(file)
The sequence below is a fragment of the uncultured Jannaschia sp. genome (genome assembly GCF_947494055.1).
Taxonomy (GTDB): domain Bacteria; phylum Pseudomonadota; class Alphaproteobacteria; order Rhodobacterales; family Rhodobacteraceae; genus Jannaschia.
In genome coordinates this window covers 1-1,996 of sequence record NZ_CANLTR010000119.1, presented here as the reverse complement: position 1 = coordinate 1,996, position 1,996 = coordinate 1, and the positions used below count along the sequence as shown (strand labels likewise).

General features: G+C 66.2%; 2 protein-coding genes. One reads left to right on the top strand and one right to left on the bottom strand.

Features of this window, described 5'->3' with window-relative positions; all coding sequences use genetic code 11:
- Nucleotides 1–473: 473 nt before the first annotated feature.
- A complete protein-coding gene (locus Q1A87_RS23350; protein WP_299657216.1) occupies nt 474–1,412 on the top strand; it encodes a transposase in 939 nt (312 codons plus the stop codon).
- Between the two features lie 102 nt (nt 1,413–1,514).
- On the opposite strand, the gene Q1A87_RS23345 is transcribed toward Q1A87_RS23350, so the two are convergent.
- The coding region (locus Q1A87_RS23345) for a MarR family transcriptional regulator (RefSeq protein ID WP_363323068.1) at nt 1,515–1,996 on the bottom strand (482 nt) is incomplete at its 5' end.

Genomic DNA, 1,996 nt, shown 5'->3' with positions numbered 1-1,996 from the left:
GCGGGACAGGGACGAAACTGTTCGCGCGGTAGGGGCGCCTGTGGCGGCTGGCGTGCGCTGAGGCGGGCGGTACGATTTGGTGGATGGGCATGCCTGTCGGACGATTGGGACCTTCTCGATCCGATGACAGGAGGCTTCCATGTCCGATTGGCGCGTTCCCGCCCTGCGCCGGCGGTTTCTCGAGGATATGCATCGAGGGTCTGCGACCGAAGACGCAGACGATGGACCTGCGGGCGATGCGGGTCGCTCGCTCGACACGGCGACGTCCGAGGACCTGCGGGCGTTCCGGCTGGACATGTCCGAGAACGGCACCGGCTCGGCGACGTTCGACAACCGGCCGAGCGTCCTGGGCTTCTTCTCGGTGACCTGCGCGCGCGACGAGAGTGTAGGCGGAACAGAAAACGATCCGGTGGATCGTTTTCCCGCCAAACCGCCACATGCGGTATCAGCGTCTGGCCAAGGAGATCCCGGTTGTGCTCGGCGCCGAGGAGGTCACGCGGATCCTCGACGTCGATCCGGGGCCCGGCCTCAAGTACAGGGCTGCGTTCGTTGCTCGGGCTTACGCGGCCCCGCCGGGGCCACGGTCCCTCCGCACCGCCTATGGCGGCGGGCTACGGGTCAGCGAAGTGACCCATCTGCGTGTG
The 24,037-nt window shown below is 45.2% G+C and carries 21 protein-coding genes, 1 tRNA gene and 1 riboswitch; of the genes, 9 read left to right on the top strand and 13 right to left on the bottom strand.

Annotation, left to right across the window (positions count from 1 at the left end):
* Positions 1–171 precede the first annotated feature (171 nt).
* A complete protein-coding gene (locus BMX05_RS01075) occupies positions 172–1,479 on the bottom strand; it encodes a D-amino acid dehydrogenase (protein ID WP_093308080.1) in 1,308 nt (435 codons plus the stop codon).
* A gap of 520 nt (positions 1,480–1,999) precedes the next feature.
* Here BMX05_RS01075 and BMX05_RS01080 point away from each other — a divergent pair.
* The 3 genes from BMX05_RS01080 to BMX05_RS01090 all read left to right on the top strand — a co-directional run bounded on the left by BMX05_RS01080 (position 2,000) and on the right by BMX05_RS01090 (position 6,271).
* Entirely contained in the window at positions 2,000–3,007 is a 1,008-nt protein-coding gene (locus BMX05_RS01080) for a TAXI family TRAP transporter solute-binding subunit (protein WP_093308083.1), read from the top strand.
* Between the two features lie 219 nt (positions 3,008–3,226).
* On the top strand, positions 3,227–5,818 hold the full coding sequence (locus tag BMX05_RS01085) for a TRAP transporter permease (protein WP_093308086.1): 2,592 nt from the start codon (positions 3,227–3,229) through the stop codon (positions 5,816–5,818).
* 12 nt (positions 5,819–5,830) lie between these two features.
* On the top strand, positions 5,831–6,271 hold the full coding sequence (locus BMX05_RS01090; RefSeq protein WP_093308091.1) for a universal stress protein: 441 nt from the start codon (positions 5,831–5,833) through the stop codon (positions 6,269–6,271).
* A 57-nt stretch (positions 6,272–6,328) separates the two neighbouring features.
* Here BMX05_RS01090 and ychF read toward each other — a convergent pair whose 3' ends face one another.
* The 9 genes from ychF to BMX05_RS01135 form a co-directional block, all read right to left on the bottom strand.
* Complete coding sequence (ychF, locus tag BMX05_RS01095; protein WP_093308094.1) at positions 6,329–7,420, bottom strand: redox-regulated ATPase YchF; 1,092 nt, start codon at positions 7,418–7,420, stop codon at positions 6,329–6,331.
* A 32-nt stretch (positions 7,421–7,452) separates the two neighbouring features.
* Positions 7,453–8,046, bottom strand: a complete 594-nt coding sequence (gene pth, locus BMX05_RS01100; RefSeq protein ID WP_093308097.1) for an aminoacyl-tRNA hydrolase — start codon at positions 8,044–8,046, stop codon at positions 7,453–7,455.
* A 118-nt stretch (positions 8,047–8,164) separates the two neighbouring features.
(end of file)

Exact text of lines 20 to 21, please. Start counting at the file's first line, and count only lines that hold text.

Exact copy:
* Entirely contained in the window at positions 2,000–3,007 is a 1,008-nt protein-coding gene (locus BMX05_RS01080) for a TAXI family TRAP transporter solute-binding subunit (protein WP_093308083.1), read from the top strand.
* Between the two features lie 219 nt (positions 3,008–3,226).